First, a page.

Southern California wildfire rages unchecked after evacuations

Reuters News
|
Posted: Aug 17, 2016 4:29 AM

(Reuters) - Hundreds of firefighters were battling a rapidly-spreading wildfire raging unchecked in drought-stricken Southern California on Wednesday after flames forced more than 80,000 residents to flee.

The Bluecut Fire, which erupted on Tuesday morning and has grown to cover some 18,000 acres (7,300 hectares) of heavy brush in an area called the Cajon Pass, was zero percent contained as of Tuesday night, fire officials said.

Authorities issued evacuation orders for 82,640 residents and some 34,500 homes near Interstate 15, the main freeway between Las Vegas and the Los Angeles area, a stretch of which was closed indefinitely.

Two firefighters were trapped by flames in the effort to evacuate residents and defend homes, but managed to escape with only minor injuries, fire officials said. The cause of the blaze is still under investigation.

More than 600 miles (970 km) to the northwest, crews made headway against a Northern California wildfire that has destroyed more than 175 homes and businesses.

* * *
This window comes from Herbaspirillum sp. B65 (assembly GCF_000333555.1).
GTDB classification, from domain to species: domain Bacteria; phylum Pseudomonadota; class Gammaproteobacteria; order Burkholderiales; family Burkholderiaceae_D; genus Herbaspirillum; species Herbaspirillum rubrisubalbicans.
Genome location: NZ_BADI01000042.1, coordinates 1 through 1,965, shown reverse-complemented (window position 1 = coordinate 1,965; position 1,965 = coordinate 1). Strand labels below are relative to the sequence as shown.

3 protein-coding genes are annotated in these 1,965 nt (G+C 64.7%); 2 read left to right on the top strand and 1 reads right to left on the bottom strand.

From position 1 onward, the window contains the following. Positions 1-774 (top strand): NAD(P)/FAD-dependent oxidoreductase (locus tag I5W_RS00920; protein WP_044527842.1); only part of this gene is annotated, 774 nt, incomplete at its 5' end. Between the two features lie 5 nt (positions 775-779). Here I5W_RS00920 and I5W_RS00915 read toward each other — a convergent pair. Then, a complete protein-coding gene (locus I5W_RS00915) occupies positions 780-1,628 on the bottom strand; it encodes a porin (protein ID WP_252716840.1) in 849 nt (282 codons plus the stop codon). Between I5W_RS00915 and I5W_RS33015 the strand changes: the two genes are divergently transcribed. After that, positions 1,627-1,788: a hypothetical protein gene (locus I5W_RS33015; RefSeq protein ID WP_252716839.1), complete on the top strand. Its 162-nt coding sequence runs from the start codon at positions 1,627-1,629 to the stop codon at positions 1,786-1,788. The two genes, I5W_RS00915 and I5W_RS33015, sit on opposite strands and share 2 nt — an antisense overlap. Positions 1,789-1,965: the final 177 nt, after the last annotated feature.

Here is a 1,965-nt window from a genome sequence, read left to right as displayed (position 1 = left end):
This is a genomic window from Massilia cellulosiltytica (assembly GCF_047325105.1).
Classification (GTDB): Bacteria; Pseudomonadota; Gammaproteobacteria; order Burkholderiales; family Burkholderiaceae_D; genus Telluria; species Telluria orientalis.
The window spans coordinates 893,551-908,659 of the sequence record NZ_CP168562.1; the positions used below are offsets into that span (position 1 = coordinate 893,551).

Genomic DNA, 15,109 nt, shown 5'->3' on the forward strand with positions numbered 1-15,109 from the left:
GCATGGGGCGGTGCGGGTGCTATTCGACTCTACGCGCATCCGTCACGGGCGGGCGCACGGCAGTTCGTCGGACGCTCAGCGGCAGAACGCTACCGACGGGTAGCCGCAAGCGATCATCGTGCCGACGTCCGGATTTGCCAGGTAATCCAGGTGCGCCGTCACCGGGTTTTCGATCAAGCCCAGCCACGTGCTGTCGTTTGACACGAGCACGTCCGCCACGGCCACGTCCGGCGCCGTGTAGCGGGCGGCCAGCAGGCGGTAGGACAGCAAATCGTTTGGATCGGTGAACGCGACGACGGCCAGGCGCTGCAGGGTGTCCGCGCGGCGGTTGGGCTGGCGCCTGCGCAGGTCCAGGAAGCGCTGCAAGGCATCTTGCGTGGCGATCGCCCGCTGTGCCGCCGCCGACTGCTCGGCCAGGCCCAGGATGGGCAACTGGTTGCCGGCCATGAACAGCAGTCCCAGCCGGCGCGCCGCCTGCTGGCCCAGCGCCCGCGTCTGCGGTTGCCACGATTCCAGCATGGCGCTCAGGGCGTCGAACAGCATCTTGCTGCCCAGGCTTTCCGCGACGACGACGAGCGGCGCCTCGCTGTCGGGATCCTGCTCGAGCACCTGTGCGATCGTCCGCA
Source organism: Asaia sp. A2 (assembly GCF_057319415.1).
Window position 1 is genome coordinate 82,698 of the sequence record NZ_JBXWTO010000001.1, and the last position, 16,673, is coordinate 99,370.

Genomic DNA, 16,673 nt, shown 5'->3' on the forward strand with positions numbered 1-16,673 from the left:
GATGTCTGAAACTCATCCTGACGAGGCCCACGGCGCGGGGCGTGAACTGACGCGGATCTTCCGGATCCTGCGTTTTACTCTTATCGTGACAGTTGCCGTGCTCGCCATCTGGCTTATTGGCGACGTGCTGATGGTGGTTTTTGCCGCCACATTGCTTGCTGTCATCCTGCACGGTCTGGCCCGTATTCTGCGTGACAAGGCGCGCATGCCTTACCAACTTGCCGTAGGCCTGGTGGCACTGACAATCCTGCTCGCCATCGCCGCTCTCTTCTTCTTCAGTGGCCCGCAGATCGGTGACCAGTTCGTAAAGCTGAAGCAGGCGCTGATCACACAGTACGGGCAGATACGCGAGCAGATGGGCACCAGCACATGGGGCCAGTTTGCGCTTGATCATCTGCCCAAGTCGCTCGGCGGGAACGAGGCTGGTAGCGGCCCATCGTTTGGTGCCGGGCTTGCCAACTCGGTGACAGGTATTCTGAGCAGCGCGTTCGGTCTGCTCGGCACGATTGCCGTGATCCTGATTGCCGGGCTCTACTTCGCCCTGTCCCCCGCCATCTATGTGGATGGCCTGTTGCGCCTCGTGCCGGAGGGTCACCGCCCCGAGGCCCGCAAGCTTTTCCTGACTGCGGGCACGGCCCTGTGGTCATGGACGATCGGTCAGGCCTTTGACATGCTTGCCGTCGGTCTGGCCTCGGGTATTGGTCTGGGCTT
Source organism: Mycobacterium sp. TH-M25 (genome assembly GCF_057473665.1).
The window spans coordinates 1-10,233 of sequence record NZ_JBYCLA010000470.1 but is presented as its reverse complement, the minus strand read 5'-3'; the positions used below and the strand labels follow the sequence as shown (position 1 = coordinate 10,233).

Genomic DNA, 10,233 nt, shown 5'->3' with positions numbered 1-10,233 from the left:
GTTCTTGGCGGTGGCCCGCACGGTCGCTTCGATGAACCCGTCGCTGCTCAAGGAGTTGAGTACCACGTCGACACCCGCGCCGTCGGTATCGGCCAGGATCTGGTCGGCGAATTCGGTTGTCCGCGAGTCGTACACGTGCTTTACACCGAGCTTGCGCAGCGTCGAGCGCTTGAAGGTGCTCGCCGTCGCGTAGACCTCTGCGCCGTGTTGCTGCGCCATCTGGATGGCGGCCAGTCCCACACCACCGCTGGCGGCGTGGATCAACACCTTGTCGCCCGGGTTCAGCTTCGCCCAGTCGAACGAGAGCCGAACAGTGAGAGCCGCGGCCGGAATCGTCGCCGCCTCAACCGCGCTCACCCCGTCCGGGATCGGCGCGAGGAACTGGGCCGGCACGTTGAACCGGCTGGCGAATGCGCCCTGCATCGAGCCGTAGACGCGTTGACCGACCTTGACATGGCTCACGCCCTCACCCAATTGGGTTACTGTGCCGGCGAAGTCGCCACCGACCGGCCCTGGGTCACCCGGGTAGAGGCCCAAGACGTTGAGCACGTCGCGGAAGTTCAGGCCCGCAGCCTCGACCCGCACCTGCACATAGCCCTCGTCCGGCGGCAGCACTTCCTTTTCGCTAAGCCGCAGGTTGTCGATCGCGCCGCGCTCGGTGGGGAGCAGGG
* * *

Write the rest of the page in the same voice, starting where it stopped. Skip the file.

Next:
The so-called Clayton Fire was 35 percent contained on Tuesday night, according to the California Department of Forestry and Fire Protection (Cal Fire). It has charred 4,000 acres (1,620 hectares) in and around the community of Lower Lake since Saturday evening, forcing hundreds to flee.

Damin Pashilk, a 40-year-old arrested on suspicion of setting that blaze, and several others in the area over the past year, is set to appear in court on Wednesday.

The Clayton fire threatened about 1,500 structures at its peak. As of Tuesday evening, only 380 buildings were in danger, according to Cal Fire. There were no reports of casualties.

California Governor Jerry Brown on Tuesday declared a state of emergency in San Bernardino County for the Bluecut Fire, which allows state agencies to come to the assistance of local officials. He had issued emergency declarations on Monday for the Clayton Fire and another in Central California, the Chimney Fire.

(Reporting by Curtis Skinner in San Francisco; Editing by Kevin Liffey)